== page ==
What the court considers when making parenting orders

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Unsettled home life can be extremely challenging for a child and can cause other aspects of their life, such as their schooling or emotional and social development to take a backseat.  When a court considers an application for a parenting order it needs to ensure orders are made in the child’s best interests.

There is a presumption that both parents have equal shared parental responsibility, except where there are issues regarding child abuse or family violence.  If the parents are to have equal shared parental responsibility, the Court must consider whether spending equal time with each of the parents is in the best interests of the child and reasonably practicable in the circumstances.  An independent children’s lawyer may be appointed by the Court to represent a child’s best interests.  For a court to ascertain what the child’s best interests are they consider the following factors.

The primary considerations are:

  • The benefit to the child of having a meaningful relationship with both of their parents; and
  • The need to protect the child from physical or psychological harm from being subjected to, or exposed to abuse, neglect or family violence.

The additional considerations are:

  • Any views expressed by the child and any factors (such as the child’s maturity or level of understanding) the Court thinks are relevant to the weight it should give to the child’s views;
  • The nature of the child’s relationship with each of their parents and other persons;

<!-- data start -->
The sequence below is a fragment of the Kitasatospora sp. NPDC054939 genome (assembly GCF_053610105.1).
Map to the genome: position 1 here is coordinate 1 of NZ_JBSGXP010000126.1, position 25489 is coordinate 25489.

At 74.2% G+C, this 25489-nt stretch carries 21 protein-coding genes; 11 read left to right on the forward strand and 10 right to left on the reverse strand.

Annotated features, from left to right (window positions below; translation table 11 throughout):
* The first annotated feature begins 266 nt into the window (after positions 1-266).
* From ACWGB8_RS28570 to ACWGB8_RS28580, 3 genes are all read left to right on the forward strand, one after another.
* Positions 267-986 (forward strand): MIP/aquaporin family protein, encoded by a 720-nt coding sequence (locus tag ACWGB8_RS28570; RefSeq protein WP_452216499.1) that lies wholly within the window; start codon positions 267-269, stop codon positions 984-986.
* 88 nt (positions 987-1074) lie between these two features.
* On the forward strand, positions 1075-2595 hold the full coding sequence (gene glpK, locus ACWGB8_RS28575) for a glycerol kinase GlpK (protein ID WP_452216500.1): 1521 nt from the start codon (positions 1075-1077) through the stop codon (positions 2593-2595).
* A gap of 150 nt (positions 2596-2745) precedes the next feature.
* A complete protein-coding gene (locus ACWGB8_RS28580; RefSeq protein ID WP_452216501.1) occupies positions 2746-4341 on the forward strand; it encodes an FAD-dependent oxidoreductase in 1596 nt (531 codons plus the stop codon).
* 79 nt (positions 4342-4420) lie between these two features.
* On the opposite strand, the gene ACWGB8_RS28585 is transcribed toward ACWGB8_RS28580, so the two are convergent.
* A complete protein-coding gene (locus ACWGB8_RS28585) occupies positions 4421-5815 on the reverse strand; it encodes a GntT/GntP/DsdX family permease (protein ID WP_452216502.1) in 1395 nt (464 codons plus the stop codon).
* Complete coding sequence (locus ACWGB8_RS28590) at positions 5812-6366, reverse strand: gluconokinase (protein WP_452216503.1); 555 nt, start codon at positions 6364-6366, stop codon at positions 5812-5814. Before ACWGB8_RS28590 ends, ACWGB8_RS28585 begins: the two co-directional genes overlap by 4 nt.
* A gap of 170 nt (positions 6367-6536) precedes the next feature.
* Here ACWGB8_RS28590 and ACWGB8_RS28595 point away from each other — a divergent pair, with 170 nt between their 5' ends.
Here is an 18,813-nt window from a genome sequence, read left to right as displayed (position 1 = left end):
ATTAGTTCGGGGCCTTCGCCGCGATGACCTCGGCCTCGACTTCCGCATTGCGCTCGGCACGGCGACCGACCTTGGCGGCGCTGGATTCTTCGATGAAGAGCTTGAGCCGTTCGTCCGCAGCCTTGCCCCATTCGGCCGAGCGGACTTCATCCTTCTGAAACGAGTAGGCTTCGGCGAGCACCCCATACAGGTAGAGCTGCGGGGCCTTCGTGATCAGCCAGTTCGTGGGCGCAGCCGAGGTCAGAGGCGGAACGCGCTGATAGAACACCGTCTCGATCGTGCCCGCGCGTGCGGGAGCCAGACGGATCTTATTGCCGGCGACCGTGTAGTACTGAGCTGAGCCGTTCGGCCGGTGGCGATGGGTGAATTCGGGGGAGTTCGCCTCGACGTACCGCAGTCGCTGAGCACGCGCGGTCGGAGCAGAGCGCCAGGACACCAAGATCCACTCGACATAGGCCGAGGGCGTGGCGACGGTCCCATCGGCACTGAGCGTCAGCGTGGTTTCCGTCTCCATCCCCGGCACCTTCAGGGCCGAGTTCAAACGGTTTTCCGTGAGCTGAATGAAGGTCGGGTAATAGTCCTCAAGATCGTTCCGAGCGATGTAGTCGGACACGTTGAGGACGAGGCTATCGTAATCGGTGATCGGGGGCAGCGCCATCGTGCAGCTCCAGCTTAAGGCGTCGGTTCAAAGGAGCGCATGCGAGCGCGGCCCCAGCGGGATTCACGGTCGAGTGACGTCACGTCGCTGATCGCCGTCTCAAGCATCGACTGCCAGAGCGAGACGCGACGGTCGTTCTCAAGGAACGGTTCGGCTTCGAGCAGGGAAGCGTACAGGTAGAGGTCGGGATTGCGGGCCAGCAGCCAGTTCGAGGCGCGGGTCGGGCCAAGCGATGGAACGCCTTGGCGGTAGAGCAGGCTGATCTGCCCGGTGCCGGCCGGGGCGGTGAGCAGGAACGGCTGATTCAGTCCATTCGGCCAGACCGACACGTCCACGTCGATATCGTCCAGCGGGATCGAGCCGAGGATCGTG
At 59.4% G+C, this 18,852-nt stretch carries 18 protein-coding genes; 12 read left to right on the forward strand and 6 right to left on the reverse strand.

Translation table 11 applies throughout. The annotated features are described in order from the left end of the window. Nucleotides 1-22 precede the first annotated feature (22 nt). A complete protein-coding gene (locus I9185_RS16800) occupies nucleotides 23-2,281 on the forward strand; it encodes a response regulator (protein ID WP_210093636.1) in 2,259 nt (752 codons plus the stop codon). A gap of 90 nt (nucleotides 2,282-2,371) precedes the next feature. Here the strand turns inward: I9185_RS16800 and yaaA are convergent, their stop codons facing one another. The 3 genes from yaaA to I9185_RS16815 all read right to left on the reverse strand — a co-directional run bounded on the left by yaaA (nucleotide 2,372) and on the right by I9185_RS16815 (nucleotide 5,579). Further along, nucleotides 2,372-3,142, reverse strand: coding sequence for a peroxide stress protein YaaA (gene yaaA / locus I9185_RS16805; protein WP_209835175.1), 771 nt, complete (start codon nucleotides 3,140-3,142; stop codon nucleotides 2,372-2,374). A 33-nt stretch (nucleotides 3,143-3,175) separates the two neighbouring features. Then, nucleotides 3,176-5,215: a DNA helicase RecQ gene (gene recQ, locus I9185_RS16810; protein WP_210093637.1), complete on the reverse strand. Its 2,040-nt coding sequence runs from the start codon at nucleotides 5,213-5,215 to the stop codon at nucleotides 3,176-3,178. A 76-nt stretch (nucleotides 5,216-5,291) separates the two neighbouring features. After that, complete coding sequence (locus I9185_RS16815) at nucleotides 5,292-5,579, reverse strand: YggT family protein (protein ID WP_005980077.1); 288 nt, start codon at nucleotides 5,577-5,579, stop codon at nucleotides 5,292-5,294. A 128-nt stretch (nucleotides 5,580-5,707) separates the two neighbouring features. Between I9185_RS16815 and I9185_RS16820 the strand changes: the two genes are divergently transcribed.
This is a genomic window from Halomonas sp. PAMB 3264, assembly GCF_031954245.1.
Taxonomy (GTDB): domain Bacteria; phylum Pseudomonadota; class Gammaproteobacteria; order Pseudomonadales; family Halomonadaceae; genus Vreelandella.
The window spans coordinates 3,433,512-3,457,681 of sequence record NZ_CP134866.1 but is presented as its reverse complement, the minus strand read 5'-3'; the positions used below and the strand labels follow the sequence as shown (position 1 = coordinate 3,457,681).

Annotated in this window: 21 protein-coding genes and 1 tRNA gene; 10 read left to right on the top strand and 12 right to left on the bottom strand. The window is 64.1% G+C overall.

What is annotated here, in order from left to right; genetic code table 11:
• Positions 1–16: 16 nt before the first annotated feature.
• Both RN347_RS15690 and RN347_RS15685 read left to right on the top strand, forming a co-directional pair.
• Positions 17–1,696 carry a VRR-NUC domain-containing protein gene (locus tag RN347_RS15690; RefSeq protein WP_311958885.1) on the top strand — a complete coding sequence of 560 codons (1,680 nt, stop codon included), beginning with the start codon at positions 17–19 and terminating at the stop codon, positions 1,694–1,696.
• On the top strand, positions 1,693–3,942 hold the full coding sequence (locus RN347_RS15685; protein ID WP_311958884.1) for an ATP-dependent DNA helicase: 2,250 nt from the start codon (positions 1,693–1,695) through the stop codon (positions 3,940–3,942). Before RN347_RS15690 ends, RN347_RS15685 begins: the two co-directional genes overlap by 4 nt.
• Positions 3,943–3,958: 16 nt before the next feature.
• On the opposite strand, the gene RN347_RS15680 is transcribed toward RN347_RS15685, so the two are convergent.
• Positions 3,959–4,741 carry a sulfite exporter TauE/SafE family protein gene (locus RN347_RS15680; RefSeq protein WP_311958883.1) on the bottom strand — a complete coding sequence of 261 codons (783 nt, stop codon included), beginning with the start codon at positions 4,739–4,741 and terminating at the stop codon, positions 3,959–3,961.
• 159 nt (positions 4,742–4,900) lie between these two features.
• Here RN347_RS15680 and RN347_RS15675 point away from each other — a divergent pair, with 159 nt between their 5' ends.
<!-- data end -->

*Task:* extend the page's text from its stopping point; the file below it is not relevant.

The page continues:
• The extent to which each of the child’s parents has taken or failed to take, the opportunity: to participate in making decisions about major long-term issues in relation to the child, to spend time with the child and to communicate with the child.;
  • The extent to which each of the child’s parents has fulfilled or failed to fulfil the parent’s obligations to maintain the child;
  • The likely effect of any changes in the child’s circumstances, including the likely effect on the child of any separation from: either of his or her parents; or any other child or other person with whom he or she has been living;
  • The practical difficulty and expenses of a child spending time with and communicating with a parent and whether that difficulty or expense will substantially affect the child’s right to maintain personal relations and direct contact with both parents on a regular basis;
  • The capacity of each of the parents and any other person to provide for the needs of the child, including emotional and intellectual needs;
  • The maturity, sex, lifestyle and background of the child and of either of the child’s parents;
  • If the child is an Aboriginal or a Torres Strait Islander child, the child’s right to enjoy his or her culture and the impact any parenting order would have on that right;
  • The attitude to the child and to the responsibilities of parenthood, demonstrated by each of the child’s parents;
  • Any family violence involving the child or a member of the child’s family;
  • If a family violence order applies or has applied to the child or a member of the child’s family – any relevant inferences that can be drawn from the order;
  • Any other fact or circumstance the court thinks is relevant.

Parenting arrangements can be complex. You should seek legal advice to understand how to seek a parenting order or if you are already in the process of applying for a parenting order. Speak to one of our family lawyers today for further information or advice on parenting arrangements. 

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